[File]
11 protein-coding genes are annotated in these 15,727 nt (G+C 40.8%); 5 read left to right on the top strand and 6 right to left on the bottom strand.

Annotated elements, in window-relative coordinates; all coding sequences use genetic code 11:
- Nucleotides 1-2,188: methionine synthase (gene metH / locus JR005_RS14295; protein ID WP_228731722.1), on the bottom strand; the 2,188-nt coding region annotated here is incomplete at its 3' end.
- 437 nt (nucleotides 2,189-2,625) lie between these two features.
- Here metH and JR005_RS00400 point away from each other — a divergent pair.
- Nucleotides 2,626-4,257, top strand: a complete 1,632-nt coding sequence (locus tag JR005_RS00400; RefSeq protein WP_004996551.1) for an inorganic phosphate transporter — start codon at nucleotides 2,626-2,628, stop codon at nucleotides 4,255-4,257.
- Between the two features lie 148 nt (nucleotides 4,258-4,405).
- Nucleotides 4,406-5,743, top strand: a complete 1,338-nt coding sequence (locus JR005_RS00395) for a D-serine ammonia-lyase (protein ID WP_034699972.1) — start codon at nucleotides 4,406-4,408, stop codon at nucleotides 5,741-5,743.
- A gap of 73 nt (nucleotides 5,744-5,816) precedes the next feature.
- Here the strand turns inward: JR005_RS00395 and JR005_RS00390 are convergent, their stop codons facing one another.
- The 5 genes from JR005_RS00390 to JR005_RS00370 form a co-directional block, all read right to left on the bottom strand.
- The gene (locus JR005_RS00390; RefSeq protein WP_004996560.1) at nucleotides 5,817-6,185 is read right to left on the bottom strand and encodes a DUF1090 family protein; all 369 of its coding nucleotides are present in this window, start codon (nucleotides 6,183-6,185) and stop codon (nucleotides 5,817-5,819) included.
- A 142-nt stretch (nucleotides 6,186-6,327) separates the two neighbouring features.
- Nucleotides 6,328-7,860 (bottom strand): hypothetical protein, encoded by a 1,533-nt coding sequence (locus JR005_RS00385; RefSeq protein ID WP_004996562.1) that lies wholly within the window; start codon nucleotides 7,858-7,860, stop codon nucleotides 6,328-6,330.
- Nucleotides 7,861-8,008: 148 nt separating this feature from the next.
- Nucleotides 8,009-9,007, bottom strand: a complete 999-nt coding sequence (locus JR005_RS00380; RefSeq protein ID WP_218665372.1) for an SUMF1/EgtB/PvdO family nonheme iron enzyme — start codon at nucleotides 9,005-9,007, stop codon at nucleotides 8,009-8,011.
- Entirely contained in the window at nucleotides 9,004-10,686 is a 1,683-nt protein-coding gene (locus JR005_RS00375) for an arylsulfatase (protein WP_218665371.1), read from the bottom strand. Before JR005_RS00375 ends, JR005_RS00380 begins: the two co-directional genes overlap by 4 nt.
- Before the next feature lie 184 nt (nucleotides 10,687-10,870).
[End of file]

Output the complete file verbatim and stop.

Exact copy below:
11 protein-coding genes are annotated in these 15,727 nt (G+C 40.8%); 5 read left to right on the top strand and 6 right to left on the bottom strand.

Annotated elements, in window-relative coordinates; all coding sequences use genetic code 11:
- Nucleotides 1-2,188: methionine synthase (gene metH / locus JR005_RS14295; protein ID WP_228731722.1), on the bottom strand; the 2,188-nt coding region annotated here is incomplete at its 3' end.
- 437 nt (nucleotides 2,189-2,625) lie between these two features.
- Here metH and JR005_RS00400 point away from each other — a divergent pair.
- Nucleotides 2,626-4,257, top strand: a complete 1,632-nt coding sequence (locus tag JR005_RS00400; RefSeq protein WP_004996551.1) for an inorganic phosphate transporter — start codon at nucleotides 2,626-2,628, stop codon at nucleotides 4,255-4,257.
- Between the two features lie 148 nt (nucleotides 4,258-4,405).
- Nucleotides 4,406-5,743, top strand: a complete 1,338-nt coding sequence (locus JR005_RS00395) for a D-serine ammonia-lyase (protein ID WP_034699972.1) — start codon at nucleotides 4,406-4,408, stop codon at nucleotides 5,741-5,743.
- A gap of 73 nt (nucleotides 5,744-5,816) precedes the next feature.
- Here the strand turns inward: JR005_RS00395 and JR005_RS00390 are convergent, their stop codons facing one another.
- The 5 genes from JR005_RS00390 to JR005_RS00370 form a co-directional block, all read right to left on the bottom strand.
- The gene (locus JR005_RS00390; RefSeq protein WP_004996560.1) at nucleotides 5,817-6,185 is read right to left on the bottom strand and encodes a DUF1090 family protein; all 369 of its coding nucleotides are present in this window, start codon (nucleotides 6,183-6,185) and stop codon (nucleotides 5,817-5,819) included.
- A 142-nt stretch (nucleotides 6,186-6,327) separates the two neighbouring features.
- Nucleotides 6,328-7,860 (bottom strand): hypothetical protein, encoded by a 1,533-nt coding sequence (locus JR005_RS00385; RefSeq protein ID WP_004996562.1) that lies wholly within the window; start codon nucleotides 7,858-7,860, stop codon nucleotides 6,328-6,330.
- Nucleotides 7,861-8,008: 148 nt separating this feature from the next.
- Nucleotides 8,009-9,007, bottom strand: a complete 999-nt coding sequence (locus JR005_RS00380; RefSeq protein ID WP_218665372.1) for an SUMF1/EgtB/PvdO family nonheme iron enzyme — start codon at nucleotides 9,005-9,007, stop codon at nucleotides 8,009-8,011.
- Entirely contained in the window at nucleotides 9,004-10,686 is a 1,683-nt protein-coding gene (locus JR005_RS00375) for an arylsulfatase (protein WP_218665371.1), read from the bottom strand. Before JR005_RS00375 ends, JR005_RS00380 begins: the two co-directional genes overlap by 4 nt.
- Before the next feature lie 184 nt (nucleotides 10,687-10,870).